As told to Britt Julious
At 31 years old, my whole world changed.
I was in the middle of a thriving career, newly married and trying to live life in Chicago. Then my whole world came tumbling down when I was diagnosed with acute lymphoblastic leukemia on February 14, 2014. Happy Valentine’s Day to me.
By June 2014, I had a stroke and seizures. The stroke left me temporarily paralyzed on my left side. Once I went into remission, I slowly started gaining weight, putting on around 30 pounds, the heaviest I had ever been. In July 2015, I finished chemotherapy, skipping the rest of the PEG-asparaginase. Three weeks later, I relapsed. I didn’t have many options left. Later, immunotherapy worked. I was in remission again and headed straight to the hospital for a stem cell transplant. Seven months later, as I was recovering slowly from my stem cell transplant, I heard the one piece of news I didn’t want to hear again: “Your cancer is back.” My husband held me as I cried. I just didn’t know if I could do it all again, mentally and physically. But I took a second, dug deep, and knew that I had to fight. My medical team decided it would be best to do another round of immunotherapy, and now, I have been in remission since the end of October 2017.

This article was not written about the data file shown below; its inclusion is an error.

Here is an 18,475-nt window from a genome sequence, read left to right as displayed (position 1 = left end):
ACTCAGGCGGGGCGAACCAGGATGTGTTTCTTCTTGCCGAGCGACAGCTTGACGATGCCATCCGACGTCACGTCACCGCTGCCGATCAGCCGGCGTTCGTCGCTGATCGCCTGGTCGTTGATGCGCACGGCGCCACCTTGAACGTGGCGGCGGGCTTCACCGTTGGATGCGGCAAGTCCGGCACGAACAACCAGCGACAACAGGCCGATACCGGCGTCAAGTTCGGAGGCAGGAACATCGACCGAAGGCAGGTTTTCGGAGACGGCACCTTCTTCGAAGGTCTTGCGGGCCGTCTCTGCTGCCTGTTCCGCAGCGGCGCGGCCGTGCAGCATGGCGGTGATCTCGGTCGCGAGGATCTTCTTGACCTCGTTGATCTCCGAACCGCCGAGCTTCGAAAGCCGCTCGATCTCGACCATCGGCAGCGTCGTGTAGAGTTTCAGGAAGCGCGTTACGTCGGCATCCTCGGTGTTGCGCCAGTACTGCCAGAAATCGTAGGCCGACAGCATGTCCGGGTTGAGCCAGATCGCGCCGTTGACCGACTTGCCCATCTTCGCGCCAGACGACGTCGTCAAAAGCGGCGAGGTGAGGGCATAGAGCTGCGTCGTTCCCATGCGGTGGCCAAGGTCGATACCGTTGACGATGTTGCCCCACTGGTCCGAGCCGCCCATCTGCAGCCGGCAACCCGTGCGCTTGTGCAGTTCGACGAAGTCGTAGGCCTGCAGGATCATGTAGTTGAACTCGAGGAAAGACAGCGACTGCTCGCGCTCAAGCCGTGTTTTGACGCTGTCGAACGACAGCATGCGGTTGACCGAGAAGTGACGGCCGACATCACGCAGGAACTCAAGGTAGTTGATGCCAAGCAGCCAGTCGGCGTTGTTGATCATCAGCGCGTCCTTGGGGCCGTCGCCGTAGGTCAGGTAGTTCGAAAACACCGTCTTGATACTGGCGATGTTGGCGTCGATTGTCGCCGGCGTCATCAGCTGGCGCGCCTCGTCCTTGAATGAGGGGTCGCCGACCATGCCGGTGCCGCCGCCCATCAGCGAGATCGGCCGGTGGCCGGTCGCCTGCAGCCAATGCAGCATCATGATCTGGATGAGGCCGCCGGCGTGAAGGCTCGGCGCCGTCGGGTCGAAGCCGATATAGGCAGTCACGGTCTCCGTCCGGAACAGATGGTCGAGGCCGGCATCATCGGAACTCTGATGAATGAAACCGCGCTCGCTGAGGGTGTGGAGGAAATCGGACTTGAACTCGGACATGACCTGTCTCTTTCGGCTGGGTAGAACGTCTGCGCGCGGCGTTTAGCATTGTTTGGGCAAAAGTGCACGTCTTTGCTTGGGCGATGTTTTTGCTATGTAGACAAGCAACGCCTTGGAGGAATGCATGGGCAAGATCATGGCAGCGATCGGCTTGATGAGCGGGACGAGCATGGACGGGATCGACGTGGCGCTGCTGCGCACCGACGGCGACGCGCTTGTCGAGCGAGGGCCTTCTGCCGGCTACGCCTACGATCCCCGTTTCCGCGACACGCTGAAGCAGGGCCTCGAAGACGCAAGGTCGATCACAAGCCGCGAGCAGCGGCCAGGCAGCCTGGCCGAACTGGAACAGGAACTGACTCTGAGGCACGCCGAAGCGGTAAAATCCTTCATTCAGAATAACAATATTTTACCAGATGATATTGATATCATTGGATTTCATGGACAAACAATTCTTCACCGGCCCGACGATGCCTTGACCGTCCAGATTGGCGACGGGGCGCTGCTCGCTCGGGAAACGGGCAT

[Post-cancer], I had trust issues around my body which, to be honest, still creep in from time to time. I had to relearn how to connect with it, to understand what was making me feel sick as opposed to just not having a good day. All through treatment, hospitalizations and my stroke, I continued to incorporate exercise into my daily routine the best that I could. I started with walks every day, continuing to set goals for myself to walk a little further [and] faster each time. Then I incorporated body weighted exercises, eventually leading into weights. I grew stronger every day and it helped with the side effects of chemotherapy. The human body is a resilient, amazing machine.
I am now living my full life. Health and fitness [are] my priority. I received my 200-hour yoga teaching certification along with my personal training certification. I am using these skills to help other women going through cancer thrive by living the best life they can while undergoing treatment and transitioning into their new normal.
I now help women through survivorship so they never have to feel what I felt after treatment ends, from the emotional turmoil to the physical side effects. When you are diagnosed and in treatment, there’s a very specific plan to follow. Once treatment ends, they just let you go and say to follow up every few months. But there are no guidelines or protocols for survivorship. I want to be able to guide women to a better place than when they began their cancer journey.